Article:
Conference paper Open Access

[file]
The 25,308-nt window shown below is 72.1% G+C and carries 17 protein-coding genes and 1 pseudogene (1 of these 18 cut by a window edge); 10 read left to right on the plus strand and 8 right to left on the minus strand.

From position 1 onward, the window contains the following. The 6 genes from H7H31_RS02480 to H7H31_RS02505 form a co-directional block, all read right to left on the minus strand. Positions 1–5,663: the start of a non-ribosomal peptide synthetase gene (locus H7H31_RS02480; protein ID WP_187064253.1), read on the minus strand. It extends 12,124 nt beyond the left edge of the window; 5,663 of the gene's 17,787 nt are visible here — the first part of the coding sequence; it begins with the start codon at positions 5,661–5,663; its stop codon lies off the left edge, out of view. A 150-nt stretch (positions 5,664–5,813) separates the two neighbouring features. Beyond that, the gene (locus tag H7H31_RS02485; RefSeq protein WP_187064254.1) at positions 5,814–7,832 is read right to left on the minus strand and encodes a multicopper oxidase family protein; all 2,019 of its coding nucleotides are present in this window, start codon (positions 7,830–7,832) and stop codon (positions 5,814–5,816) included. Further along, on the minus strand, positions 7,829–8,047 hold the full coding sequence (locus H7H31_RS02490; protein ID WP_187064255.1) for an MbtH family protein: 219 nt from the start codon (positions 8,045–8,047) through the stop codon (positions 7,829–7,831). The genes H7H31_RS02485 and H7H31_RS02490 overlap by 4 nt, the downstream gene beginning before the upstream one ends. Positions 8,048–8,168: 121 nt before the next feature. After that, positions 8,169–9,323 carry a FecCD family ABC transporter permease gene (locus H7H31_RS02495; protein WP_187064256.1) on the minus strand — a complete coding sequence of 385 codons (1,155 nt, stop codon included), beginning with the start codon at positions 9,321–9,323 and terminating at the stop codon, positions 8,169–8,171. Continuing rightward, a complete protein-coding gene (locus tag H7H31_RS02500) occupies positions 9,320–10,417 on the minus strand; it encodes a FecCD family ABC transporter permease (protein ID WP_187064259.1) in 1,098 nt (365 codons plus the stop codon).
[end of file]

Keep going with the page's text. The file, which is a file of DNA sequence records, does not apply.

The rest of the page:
Throughout the Hubble time, gas makes its way from the intergalactic medium into galaxies fuelling their star formation and promoting their growth. One of the key properties of the accreting gas is its angular momentum, which has profound implications for the evolution of, in particular, disc galaxies. Here, we discuss how to infer the angular momentum of the accreting gas using observations of present-day galaxy discs. We first summarize evidence for ongoing inside-out growth of star forming discs. We then focus on the chemistry of the discs and show how the observed metallicity gradients can be explained if gas accretes onto a disc rotating with a velocity 20%-30% lower than the local circular speed. We also show that these gradients are incompatible with accretion occurring at the edge of the discs and flowing radially inward. Finally, we investigate gas accretion from a hot corona with a cosmological angular momentum distribution and describe how simple models of rotating coronae guarantee the inside-out growth of disc galaxies.